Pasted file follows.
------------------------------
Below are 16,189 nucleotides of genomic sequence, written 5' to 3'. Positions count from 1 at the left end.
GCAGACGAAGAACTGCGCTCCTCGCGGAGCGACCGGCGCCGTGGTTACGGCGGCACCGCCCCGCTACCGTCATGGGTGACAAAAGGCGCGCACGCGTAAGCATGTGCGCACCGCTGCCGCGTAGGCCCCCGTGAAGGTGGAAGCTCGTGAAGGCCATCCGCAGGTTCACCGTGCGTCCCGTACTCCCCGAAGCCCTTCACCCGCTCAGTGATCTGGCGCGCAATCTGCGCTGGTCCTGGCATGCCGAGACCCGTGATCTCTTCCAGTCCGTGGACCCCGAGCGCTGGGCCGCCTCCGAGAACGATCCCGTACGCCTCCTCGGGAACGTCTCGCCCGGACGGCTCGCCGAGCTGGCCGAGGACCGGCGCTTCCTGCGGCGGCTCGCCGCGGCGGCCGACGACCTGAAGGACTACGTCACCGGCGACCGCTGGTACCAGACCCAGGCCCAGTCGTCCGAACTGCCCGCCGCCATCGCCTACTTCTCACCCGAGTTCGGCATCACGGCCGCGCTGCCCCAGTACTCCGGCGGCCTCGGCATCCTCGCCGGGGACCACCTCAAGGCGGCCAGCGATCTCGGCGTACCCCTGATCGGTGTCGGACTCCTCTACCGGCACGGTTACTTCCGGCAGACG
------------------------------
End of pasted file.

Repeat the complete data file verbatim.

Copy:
Below are 16,189 nucleotides of genomic sequence, written 5' to 3'. Positions count from 1 at the left end.
GCAGACGAAGAACTGCGCTCCTCGCGGAGCGACCGGCGCCGTGGTTACGGCGGCACCGCCCCGCTACCGTCATGGGTGACAAAAGGCGCGCACGCGTAAGCATGTGCGCACCGCTGCCGCGTAGGCCCCCGTGAAGGTGGAAGCTCGTGAAGGCCATCCGCAGGTTCACCGTGCGTCCCGTACTCCCCGAAGCCCTTCACCCGCTCAGTGATCTGGCGCGCAATCTGCGCTGGTCCTGGCATGCCGAGACCCGTGATCTCTTCCAGTCCGTGGACCCCGAGCGCTGGGCCGCCTCCGAGAACGATCCCGTACGCCTCCTCGGGAACGTCTCGCCCGGACGGCTCGCCGAGCTGGCCGAGGACCGGCGCTTCCTGCGGCGGCTCGCCGCGGCGGCCGACGACCTGAAGGACTACGTCACCGGCGACCGCTGGTACCAGACCCAGGCCCAGTCGTCCGAACTGCCCGCCGCCATCGCCTACTTCTCACCCGAGTTCGGCATCACGGCCGCGCTGCCCCAGTACTCCGGCGGCCTCGGCATCCTCGCCGGGGACCACCTCAAGGCGGCCAGCGATCTCGGCGTACCCCTGATCGGTGTCGGACTCCTCTACCGGCACGGTTACTTCCGGCAGACG